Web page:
They moved a little ground at lunch on Wednesday to take the initial step in building two affordable-housing apartment houses called the Oakhill Jackson Brickstones.
The first of the two buildings in the $19-million project should be open for occupants in 16 months, developer Jack Hatch, principal of Hatch Development Group in Des Moines, told a groundbreaking gathering at the site of one of the buildings, Sixth Street and 12th Avenue SE.
The other apartment building will go up after the first and down the street at Sixth Street and Ninth Avenue SE.
The project — 52 apartments in one building, 45 in the other — is being funded in large part by a combination of federal funds. The funding includes $10 million in low-income housing tax credits and anoth
er $9.1 million in federal stimulus funds.
At Wednesday’s event, Hatch, a state senator, made the point that city leaders here have hammered home since the June 2008 flood. That is, that federal low-income
housing tax credits are used to build attractive, quality apartments for people with jobs. The city has come to called projects like Hatch’s “work force housing.”
Carla Pope, director of affordable rental production with the Iowa Finance Authority, said the Brickstones will be “housing for working families.” She noted that some of the federal funding is coming to the project to create jobs to help the nation’s struggling economy.
Michael Richards, president of the Oakhill Jackson Neighborhood Association, said the Brickstones will go up in a spot in the neighborhood from which people will be able to walk to work at nearby Mercy Medical Center and the downtown.
In welcoming the Hatch project to the neighborhood, Richards noted that a pesky fire at that moment was burning nearby at the old Sinclair packing plant, which is slated for demolition. With the fire and the 2008 flood, Richards said “neither hell nor high water” can keep the neighborhood back.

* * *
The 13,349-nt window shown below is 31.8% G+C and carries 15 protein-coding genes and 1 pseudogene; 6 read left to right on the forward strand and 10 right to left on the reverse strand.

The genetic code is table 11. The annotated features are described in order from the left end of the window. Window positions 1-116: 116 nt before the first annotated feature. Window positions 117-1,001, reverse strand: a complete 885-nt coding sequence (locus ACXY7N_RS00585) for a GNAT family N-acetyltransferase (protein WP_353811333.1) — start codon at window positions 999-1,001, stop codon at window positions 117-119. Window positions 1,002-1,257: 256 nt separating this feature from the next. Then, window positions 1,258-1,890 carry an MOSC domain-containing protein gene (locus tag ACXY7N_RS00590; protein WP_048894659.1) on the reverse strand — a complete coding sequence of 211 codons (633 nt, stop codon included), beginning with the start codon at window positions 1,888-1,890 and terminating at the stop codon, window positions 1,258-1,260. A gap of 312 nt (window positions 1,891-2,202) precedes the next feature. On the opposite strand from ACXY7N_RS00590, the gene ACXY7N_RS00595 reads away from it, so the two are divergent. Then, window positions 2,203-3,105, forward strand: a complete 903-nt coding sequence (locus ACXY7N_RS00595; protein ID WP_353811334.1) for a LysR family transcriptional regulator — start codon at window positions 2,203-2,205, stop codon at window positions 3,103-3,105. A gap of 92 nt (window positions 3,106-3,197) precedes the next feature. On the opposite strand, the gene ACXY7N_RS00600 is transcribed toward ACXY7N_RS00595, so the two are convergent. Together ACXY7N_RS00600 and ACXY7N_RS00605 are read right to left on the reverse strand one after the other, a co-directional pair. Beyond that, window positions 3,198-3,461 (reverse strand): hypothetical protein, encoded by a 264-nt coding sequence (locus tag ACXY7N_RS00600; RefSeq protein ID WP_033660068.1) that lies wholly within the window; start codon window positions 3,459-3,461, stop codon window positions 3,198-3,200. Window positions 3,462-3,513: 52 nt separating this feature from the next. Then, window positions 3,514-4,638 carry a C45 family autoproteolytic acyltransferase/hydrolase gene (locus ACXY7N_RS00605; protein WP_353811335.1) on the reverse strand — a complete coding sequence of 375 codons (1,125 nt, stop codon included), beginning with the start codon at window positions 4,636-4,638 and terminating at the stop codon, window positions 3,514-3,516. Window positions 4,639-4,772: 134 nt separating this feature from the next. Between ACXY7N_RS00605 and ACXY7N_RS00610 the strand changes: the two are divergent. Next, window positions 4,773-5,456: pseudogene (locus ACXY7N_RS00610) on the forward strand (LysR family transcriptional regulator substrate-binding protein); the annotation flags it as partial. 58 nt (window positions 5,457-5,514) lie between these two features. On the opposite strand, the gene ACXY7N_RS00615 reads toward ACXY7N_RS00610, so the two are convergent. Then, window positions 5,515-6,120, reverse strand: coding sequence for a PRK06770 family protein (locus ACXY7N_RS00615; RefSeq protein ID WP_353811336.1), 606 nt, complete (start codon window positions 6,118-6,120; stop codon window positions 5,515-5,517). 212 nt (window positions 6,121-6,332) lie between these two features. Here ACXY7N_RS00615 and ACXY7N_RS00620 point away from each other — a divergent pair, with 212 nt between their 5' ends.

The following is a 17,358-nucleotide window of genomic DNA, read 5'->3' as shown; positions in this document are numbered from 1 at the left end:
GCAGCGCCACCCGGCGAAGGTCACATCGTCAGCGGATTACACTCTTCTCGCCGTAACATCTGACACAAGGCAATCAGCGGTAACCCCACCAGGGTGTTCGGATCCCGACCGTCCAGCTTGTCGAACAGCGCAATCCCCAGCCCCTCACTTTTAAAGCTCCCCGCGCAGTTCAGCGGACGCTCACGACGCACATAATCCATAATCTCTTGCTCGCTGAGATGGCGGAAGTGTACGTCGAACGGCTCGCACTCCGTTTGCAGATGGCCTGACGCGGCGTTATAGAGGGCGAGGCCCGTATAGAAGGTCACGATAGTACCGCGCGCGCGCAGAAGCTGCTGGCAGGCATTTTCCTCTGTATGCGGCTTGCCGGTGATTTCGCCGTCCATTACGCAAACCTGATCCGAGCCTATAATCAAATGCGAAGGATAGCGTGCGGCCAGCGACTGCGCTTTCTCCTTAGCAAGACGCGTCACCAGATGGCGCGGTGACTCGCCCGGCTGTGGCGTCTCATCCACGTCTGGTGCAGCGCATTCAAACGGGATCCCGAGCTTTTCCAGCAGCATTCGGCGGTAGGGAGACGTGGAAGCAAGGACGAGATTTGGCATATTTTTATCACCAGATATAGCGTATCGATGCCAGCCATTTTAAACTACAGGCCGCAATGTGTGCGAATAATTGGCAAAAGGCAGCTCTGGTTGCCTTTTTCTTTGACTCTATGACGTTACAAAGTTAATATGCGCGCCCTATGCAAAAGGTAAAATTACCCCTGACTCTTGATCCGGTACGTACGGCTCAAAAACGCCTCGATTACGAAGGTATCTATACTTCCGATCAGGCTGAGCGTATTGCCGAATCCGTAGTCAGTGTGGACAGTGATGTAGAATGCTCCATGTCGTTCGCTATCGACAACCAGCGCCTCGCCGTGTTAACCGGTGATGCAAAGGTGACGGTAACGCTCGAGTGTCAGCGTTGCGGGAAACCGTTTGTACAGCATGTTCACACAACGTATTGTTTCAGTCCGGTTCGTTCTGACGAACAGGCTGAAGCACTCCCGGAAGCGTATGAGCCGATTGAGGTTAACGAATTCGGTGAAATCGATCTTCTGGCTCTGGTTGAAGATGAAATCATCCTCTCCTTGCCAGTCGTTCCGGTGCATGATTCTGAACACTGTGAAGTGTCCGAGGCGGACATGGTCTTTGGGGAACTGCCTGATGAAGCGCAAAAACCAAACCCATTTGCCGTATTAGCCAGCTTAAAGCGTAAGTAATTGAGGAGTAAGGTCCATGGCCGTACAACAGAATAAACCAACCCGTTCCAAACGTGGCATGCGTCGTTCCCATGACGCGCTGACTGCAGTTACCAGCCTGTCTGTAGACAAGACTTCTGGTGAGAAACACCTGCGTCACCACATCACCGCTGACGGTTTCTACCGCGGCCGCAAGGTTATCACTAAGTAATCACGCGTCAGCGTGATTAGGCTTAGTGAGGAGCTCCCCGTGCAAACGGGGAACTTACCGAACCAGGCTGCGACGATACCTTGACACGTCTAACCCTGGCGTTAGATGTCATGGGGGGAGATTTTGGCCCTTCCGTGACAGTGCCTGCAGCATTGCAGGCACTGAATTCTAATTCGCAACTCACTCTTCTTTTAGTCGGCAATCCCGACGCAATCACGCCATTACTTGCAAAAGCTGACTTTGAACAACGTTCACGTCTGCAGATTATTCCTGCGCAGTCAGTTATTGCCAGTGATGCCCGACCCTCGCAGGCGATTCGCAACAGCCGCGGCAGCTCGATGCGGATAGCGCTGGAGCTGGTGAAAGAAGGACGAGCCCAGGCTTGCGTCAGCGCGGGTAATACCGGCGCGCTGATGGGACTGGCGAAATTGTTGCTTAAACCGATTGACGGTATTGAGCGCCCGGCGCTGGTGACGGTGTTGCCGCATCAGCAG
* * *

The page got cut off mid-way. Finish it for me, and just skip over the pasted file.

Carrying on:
Dale Todd, the former City Council member and past neighborhood leader who is managing the Brickstones project for Hatch, hosted the groundbreaking event.
Todd recalled two former well-known neighborhood figures, Luther Trent and Juan Cortez, who both worried years ago when they saw a local investor buying up the neighborhood’s modest homes and tearing them down in hopes of replacing the homes with office buildings and other commercial development.
In the last couple years, the city of Cedar Rapids actually has purchased many of those vacant lots, on which new single-family homes now have come to replace housing lost in the flood.
Todd said Trent and Cortez would be happy that Hatch Development intends to add housing to the neighborhood, too.
Among those whom Todd and Hatch singled out Wednesday for contributions to the project was Richard Luther, the city’s development operations manager. Todd said Luther has had a long-standing interest in re-establishing housing in the Oakhill Jackson Neighborhood.
Hatch gave out individual bricks, of which the Brickstones will be made, to a handful of people who helped bring the project to reality. Luther got one of those on behalf of the city.